Risk of mRNA Covid booster causing heart inflammation in young adults continues to worry scientists, Dr. Ofer Levy says

Top scientists continue to be concerned about the risk of mRNA Covid booster shot causing heart inflammation in young adults. Dr. Ofer Leviy, a member of the advisory panel for Food and Drug Administration, stated Friday.
Levy, who is the director of Precision Vaccines at Boston Children's Hospital spoke hours after the FDA's Vaccines and Related Biological Products Advisory Committee unanimously recommended that all recipients of Johnson & Johnson's single dose Covid vaccine over 18 years of age receive second shots.

The FDA should approve boosters from Moderna or Pfizer for seniors and high-risk individuals. Some committee members expressed concern about third-mRNA doses being approved for individuals 12 years old and older due to the possibility of myocarditis or pericarditis, which are rare conditions that can cause inflammation in the heart.

Levy said that as we age, our risk of severe Covid is decreasing and they are less likely to develop inflammatory heart conditions with the mRNA vaccination. "So it's risk benefit analysis and that's why we're seeing that deliberation."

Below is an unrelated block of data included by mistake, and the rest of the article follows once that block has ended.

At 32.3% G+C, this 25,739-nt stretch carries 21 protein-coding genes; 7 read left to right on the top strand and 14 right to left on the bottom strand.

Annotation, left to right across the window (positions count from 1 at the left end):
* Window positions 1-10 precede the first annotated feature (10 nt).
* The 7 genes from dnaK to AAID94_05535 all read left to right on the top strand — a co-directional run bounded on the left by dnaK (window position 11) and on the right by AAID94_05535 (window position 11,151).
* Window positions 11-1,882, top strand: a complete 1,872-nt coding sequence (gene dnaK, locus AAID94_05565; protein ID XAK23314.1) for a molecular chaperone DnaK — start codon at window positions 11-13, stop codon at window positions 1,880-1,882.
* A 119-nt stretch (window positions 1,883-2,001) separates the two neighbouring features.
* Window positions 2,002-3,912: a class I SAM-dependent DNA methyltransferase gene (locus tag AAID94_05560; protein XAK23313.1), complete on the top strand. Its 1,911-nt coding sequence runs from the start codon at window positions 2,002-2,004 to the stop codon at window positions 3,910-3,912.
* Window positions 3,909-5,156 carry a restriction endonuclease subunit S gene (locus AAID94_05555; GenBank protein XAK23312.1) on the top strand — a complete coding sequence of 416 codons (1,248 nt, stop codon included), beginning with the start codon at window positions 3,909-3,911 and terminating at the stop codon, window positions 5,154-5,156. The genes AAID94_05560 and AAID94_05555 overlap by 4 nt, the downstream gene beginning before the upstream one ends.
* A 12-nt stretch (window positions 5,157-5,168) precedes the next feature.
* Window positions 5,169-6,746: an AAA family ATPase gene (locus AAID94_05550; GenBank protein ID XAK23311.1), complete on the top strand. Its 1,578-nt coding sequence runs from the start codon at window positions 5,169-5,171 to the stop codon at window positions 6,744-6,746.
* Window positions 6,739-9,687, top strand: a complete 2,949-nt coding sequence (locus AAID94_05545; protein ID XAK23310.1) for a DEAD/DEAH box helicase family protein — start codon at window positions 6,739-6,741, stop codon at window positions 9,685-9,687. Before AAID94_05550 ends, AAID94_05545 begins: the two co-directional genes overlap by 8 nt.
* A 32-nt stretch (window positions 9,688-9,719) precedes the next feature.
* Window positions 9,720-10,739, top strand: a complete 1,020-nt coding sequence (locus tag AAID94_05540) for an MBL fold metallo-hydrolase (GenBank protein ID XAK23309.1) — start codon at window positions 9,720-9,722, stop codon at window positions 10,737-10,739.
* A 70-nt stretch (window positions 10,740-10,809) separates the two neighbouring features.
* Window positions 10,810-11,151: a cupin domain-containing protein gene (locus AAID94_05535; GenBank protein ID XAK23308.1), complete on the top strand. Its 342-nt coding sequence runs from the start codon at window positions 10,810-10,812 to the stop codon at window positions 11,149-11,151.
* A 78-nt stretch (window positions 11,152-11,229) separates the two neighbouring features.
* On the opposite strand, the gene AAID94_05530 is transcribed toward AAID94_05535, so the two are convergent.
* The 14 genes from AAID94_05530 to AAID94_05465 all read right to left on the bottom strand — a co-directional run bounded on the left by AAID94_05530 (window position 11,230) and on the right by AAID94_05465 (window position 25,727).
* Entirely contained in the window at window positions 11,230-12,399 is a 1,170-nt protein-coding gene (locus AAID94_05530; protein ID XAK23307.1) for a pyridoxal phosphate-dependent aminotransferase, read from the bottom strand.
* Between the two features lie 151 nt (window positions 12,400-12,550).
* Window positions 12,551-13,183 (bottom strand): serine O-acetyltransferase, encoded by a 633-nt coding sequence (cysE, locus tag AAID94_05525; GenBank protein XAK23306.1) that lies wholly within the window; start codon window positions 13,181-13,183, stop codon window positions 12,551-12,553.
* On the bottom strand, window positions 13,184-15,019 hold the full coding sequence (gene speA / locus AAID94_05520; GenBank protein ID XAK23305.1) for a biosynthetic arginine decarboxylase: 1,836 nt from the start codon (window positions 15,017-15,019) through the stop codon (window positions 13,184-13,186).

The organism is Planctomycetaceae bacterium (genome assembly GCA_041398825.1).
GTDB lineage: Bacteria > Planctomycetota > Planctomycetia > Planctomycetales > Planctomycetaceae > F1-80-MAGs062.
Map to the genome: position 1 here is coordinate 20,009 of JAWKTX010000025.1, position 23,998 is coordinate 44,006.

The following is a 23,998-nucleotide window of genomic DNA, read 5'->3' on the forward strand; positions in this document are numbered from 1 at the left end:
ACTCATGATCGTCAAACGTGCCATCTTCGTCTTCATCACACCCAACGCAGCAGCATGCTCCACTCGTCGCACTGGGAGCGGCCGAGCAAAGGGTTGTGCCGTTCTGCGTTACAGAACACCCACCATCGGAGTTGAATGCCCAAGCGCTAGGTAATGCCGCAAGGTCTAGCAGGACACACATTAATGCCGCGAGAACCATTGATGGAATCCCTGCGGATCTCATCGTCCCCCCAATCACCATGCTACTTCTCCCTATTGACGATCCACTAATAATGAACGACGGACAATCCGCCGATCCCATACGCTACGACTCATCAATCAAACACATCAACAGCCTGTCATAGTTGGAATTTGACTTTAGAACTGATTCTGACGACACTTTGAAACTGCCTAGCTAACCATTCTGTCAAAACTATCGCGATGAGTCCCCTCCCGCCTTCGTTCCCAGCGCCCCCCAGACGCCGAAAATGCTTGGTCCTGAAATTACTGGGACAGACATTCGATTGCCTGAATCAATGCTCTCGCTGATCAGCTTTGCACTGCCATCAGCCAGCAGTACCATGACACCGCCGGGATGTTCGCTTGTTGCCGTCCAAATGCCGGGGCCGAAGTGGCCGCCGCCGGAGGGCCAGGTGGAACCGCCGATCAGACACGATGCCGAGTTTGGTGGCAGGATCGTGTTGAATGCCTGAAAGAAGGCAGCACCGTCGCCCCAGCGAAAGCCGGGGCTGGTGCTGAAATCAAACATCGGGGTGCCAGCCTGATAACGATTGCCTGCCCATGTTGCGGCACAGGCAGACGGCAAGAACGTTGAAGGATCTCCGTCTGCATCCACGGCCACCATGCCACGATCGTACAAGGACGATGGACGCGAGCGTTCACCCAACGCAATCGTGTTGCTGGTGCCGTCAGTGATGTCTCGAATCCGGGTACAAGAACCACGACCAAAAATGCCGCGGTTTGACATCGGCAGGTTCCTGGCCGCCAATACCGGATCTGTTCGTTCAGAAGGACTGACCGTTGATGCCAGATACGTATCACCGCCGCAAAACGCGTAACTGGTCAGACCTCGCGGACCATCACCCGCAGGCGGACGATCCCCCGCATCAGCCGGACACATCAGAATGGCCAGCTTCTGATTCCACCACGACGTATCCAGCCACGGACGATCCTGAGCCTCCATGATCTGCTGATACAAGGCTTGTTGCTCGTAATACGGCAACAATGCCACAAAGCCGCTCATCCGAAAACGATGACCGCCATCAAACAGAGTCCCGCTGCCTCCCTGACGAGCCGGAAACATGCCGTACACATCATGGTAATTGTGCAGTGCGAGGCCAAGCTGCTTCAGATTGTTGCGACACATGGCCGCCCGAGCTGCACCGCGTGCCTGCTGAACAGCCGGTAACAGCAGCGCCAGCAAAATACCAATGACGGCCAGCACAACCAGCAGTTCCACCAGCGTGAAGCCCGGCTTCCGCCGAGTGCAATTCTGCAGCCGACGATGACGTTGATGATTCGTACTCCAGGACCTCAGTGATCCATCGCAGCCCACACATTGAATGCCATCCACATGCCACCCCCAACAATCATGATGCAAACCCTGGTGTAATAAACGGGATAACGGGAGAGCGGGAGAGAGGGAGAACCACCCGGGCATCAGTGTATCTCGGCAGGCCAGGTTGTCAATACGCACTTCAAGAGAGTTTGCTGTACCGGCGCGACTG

According to the Centers for Disease Control and Prevention, myocarditis is rare, but it has been reported in young adults and male adolescents who have received Moderna or Pfizer vaccines. The CDC stated that most cases resolve within days of the first dose and can be treated with medication and rest.

The CDC states that J&J's Covid shot does not pose a risk of heart inflammation like Moderna and Pfizer's mRNA vaccines. J&J has provided primary vaccines for over 15 million Americans.

Two-dose mRNA options may be more effective than one, according to data from J&J. However, J&J submitted a study that demonstrated that a second dose of mRNA increased protection against symptomatic infections by 72% to 94%.